Great Father’s Day Film Picks!
Celebrate Dad with 9 films that highlight the excellence of Black fatherhood.
We love movies that celebrate Black dads and feature positive portrayals of Black fatherhood. So in honor of Father’s Day, grab a snack, curl up on the couch and watch our nine flick picks — including Boyz n the Hood, John Q., The Pursuit of Happyness and Coming to America — with the important men and father figures in your life.
1. The Pursuit of Happyness
Starring Will Smith and his son Jaden Smith, the 2006 drama The Pursuit of Happyness tells the true story of Chris Gardner, an entrepreneur who loses his wife and his apartment and struggles to make ends meet and raise his young son while homeless. Keep your tissue box handy for this one — it’s a real tearjerker.
2. Daddy’s Little Girls
Tyler Perry’s Daddy’s Little Girls may be the moment we fell in love with Idris Elba. Arguably the sexiest man alive, in the 2007 romantic drama Elba is Monty James, a mechanic and single dad fighting for custody of his three daughters. Monty falls for Julia (Gabrielle Union), the lawyer helping him with his case. This poignant story of a Black father’s devotion to his children is one of Perry’s best works.
Filmed over the course of eight years, in Quest filmmaker Jonathan Olshefski and producer Sabrina Schmidt Gordon chronicle the daily trials and triumphs of the Raineys, a working class African American family living in north Philadelphia. At the core of this touching 2017 documentary is father Christopher “Quest” Rainey’s loving relationship with his 13-year-old daughter, who is nearly killed and blinded in her left eye after being struck by a stray bullet while playing basketball in their violence-plagued neighborhood.
4. Boyz n the Hood
The late John Singleton’s seminal work, 1991’s Boyz n the Hood, was based in part on his own upbringing in South Central Los Angeles. Singleton was the first African American and the youngest-ever Academy Award nominee for best director. And Laurence Fishburne is unforgettable as Furious Styles, the wise and protective father of Cuba Gooding Jr.’s character, Tre.
5. Coming to America
Coming to America just gets better with time. So it’s no wonder a sequel to the 1988 comedy classic is set to hit theaters in 2020! And we can’t get enough of John Amos as the status-seeking but lovable Mr. McDowell, a fast-food restaurant owner in Queens, New York, with an infectious laugh, winning smile and two beautiful daughters. Honorable mention goes to James Earl Jones, who portrays King Jaffe Joffer of Zamunda, the regal father of Eddie Murphy’s Prince Akeem.
6. Lethal Weapon
Although Danny Glover’s famous line in the 1987 buddy cop action flick Lethal Weapon is “I’m getting too old for this s**t,” what never gets old is his portrayal of police detective and doting dad Roger Murtaugh. Glover’s character simultaneously keeps Mel Gibson’s loose cannon character, Martin Riggs, in check and heroically defends his family against the bad guys.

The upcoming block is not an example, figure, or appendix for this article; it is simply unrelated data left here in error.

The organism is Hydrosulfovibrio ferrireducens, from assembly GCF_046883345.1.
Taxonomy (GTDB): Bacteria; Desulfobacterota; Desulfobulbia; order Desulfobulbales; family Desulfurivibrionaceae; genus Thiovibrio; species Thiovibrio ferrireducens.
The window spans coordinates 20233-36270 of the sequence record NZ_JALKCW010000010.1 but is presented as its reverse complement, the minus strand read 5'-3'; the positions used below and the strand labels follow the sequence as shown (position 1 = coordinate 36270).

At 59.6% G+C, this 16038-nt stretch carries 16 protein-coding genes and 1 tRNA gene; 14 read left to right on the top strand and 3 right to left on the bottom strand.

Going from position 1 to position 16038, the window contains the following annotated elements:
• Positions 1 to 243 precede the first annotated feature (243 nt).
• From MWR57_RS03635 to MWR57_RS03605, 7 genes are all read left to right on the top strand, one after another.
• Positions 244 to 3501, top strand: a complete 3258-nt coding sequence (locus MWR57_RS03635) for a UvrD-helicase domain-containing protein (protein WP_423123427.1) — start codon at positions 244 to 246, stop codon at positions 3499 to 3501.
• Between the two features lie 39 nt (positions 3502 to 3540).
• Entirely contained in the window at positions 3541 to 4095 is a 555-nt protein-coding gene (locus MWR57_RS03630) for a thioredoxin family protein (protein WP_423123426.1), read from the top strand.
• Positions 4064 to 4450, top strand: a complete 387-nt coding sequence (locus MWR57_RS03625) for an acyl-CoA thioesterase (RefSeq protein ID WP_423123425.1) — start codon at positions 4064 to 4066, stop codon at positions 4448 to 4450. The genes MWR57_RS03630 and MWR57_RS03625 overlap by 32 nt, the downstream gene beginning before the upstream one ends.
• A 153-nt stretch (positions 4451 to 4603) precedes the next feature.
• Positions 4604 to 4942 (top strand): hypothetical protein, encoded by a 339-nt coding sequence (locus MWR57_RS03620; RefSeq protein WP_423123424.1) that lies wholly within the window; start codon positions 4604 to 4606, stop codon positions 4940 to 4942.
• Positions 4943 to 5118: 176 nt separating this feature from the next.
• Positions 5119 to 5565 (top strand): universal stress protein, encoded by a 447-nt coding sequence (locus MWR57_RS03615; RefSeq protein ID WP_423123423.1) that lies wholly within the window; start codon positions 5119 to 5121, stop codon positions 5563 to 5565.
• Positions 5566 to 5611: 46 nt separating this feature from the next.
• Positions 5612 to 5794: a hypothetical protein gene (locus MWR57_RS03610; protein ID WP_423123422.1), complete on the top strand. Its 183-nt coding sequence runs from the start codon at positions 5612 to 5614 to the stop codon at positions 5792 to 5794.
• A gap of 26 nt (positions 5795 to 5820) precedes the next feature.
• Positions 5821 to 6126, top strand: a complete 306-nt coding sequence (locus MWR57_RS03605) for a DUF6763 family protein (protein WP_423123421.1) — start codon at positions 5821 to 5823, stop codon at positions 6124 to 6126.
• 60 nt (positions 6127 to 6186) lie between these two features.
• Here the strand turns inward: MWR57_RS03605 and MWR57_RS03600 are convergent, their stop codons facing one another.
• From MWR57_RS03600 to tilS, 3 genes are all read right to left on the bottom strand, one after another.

7. Daddy Day Care
In this 2003 family comedy, Eddie Murphy is Charlie Hinton, a dad who gets laid off from his corporate job and opens a day care center with another unemployed dad. Costarring Regina King as his wife, hijinks ensue as Hinton and his fellow father sidekicks try to navigate the world of dirty diapers and kicking and screaming toddlers.
8. John Q.
How far would you go to save your child’s life? That’s the driving motivation behind Denzel Washington’s character, John Quincy Archibald, in 2002’s John Q. As John Q., Washington will do whatever it takes — even if that means holding a hospital emergency room hostage — when his insurance won’t cover his son’s heart transplant. Bravo, Denzel!
9. The Black Fatherhood Project
The Black Fatherhood Project begins with director Jordan Thierry recounting his own family story. Then, with the help of historians and others, Thierry digs deep to explore the roots of the fatherless Black home — from how Black families functioned in Africa before slavery to how slavery, racism and other recent challenges such as mass incarceration affect Black fatherhood. In the second half of the 2013 documentary, Thierry gives the floor to a diverse group of Black fathers who talk openly about their experiences and the value systems they employ to raise their own families. Their stories are meant to inspire and help other Black dads break the cycle of fatherless families. Thierry closes the film by sharing insights and solutions to ensure the power of a father's love is not lost on America's Black children. The film is available to watch on Kanopy, an on-demand streaming video platform for public libraries and universities.